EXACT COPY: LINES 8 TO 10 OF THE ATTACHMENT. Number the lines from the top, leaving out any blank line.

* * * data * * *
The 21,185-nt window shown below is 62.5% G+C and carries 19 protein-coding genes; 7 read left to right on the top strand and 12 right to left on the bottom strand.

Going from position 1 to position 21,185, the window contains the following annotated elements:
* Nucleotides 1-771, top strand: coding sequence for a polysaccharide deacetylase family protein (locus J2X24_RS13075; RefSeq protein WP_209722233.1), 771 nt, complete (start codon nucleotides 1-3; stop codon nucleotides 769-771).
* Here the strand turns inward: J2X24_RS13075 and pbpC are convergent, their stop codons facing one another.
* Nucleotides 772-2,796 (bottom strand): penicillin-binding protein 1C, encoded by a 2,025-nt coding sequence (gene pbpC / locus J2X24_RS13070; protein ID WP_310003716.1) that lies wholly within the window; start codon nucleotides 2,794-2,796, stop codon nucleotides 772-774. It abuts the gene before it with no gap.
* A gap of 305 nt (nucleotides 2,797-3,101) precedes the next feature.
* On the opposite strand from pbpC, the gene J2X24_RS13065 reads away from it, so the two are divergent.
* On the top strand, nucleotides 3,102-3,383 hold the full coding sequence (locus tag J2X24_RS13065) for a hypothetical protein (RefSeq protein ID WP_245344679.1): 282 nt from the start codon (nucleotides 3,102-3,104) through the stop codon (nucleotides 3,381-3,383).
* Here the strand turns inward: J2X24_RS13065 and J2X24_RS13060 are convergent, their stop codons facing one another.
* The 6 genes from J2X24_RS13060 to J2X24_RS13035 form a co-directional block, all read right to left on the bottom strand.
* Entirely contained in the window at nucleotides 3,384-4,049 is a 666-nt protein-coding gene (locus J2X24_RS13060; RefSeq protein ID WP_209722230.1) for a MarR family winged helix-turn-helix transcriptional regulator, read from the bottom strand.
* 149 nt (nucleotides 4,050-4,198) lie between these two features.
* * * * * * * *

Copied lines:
* On the top strand, nucleotides 3,102-3,383 hold the full coding sequence (locus tag J2X24_RS13065) for a hypothetical protein (RefSeq protein ID WP_245344679.1): 282 nt from the start codon (nucleotides 3,102-3,104) through the stop codon (nucleotides 3,381-3,383).
* Here the strand turns inward: J2X24_RS13065 and J2X24_RS13060 are convergent, their stop codons facing one another.
* The 6 genes from J2X24_RS13060 to J2X24_RS13035 form a co-directional block, all read right to left on the bottom strand.